doi:10.1093/arclin/acr020
PMCID: PMC3081684  PMID: 21459901
AIDS dementia complex; Episodic memory; Executive functions; Neuropsychological assessment
5.  The importance of combining MRI and large-scale digital histology in neuroimaging studies of brain connectivity and disease 
One of the major issues hindering a comprehensive connectivity model for the human brain is the difficulty in linking Magnetic Resonance Imaging (MRI) measurements to anatomical evidence produced by histological methods. In vivo and postmortem neuroimaging methodologies are still largely incompatible in terms of sample size, scale, and resolution. To help bridge the hiatus between different approaches we have established a program that characterizes the brain of individual subjects, combining MRI with postmortem neuroanatomy. The direct correlation of MRI and histological features is possible, because registered images from different modalities represent the same regions in the same brain. Comparisons are also facilitated by large-scale, digital microscopy techniques that afford images of the whole-brain sections at cellular resolution. The goal is to create a neuroimaging catalog representative of discrete age groups and specific neurological conditions. Individually, the datasets allow for investigating the relationship between different modalities; combined, they provide sufficient predictive power to inform analyses and interpretations made in the context of non-invasive studies of brain connectivity and disease.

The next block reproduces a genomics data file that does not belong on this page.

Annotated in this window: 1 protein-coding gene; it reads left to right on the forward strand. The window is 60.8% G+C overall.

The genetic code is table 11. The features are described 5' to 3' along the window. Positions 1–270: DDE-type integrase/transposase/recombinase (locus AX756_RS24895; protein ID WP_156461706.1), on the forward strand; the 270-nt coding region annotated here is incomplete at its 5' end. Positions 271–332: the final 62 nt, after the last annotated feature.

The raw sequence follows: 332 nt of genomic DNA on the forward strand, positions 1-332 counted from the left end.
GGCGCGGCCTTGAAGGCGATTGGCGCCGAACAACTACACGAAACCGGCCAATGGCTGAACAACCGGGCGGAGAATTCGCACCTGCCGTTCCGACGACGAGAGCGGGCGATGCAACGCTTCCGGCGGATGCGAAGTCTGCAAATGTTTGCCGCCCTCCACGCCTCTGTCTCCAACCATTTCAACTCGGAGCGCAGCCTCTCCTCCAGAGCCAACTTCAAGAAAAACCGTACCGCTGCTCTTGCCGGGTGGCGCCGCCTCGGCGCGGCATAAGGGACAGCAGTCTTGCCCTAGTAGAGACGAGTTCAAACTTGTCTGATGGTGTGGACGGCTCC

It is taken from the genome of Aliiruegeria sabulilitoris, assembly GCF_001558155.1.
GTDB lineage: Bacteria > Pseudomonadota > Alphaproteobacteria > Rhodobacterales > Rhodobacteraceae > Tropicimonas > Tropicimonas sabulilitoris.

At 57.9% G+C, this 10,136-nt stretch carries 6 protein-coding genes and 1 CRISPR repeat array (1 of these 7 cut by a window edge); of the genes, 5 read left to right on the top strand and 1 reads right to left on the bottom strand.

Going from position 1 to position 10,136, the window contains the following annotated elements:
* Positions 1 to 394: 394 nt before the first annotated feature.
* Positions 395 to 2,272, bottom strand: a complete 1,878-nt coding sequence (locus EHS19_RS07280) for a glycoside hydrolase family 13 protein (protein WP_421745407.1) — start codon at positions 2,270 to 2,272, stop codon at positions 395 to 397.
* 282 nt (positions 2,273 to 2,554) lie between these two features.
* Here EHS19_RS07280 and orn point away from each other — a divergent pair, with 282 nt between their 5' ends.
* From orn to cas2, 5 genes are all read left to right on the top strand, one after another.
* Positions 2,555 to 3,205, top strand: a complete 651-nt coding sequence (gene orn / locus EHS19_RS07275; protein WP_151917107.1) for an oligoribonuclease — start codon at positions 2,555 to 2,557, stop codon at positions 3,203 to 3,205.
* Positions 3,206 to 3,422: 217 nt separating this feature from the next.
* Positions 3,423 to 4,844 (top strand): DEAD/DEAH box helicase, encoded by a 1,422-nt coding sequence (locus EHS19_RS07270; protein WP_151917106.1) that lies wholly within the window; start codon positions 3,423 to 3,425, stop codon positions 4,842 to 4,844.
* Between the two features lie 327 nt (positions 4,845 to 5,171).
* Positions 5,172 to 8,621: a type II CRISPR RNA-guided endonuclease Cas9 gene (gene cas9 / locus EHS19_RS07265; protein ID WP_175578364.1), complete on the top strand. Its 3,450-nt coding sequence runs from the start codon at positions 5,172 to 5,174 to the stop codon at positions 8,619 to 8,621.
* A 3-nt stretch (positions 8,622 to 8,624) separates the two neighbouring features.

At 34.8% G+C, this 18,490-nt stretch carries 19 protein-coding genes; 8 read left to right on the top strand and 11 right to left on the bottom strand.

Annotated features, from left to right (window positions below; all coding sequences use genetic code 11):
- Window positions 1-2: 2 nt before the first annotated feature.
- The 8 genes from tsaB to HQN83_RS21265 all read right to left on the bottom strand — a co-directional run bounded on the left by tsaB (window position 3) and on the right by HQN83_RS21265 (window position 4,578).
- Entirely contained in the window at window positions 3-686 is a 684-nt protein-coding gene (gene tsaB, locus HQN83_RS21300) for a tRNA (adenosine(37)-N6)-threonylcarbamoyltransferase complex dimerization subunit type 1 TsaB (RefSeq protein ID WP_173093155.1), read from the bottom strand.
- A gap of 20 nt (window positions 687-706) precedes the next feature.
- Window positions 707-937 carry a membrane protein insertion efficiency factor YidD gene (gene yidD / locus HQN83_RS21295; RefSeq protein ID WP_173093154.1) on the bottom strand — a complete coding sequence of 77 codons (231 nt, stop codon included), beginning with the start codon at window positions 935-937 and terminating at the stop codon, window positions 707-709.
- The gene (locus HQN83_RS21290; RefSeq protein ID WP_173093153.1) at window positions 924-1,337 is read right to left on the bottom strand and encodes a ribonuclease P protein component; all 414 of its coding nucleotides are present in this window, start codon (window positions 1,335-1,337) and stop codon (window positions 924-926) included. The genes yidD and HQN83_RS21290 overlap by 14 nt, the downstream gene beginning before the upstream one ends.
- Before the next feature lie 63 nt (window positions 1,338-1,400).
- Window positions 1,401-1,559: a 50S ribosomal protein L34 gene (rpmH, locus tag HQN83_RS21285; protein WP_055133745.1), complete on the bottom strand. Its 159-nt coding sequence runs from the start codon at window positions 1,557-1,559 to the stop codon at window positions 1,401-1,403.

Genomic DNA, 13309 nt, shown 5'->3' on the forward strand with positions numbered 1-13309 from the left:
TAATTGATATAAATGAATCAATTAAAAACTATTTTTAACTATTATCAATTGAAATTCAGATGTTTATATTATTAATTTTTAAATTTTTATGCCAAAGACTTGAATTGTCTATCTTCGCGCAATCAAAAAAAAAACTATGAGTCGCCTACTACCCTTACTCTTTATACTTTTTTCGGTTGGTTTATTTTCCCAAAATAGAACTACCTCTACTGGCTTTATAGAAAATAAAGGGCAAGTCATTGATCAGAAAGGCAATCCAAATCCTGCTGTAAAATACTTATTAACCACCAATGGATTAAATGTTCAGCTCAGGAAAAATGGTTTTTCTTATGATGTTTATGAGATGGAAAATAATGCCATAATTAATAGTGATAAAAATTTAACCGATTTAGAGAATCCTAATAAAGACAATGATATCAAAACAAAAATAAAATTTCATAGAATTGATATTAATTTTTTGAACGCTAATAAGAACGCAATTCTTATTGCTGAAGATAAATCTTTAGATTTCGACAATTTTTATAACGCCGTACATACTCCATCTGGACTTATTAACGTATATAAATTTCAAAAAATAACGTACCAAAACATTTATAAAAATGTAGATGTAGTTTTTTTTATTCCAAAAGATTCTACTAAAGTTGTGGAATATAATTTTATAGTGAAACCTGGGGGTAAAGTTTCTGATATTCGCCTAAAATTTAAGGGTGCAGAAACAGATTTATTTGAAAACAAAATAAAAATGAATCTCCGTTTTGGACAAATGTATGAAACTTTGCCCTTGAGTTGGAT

doi:10.3389/fninf.2012.00013
PMCID: PMC3334523  PMID: 22536182
histology; MRI; DTI; fibers; pathology; connectivity; human; brain
6.  Postmortem examination of patient H.M.’s brain based on histological sectioning and digital 3D reconstruction 
Nature Communications  2014;5:3122.
Modern scientific knowledge of how memory functions are organized in the human brain originated from the case of Henry G. Molaison (H.M.), an epileptic patient whose amnesia ensued unexpectedly following a bilateral surgical ablation of medial temporal lobe structures, including the hippocampus. The neuroanatomical extent of the 1953 operation could not be assessed definitively during H.M.’s life. Here we describe the results of a procedure designed to reconstruct a microscopic anatomical model of the whole brain and conduct detailed 3D measurements in the medial temporal lobe region. This approach, combined with cellular-level imaging of stained histological slices, demonstrates a significant amount of residual hippocampal tissue with distinctive cytoarchitecture. Our study also reveals diffuse pathology in the deep white matter and a small, circumscribed lesion in the left orbitofrontal cortex. The findings constitute new evidence that may help elucidate the consequences of H.M.’s operation in the context of the brain’s overall pathology.
Studies on Patient H.M. showed that bilateral resection of the hippocampus results in impaired consolidation of long-term memory. Annese et al. create a digital map of Henry Molaison’s brain and find that a significant portion of the posterior hippocampus is actually histologically intact.
doi:10.1038/ncomms4122
PMCID: PMC3916843  PMID: 24473151

Results 1-6 (6)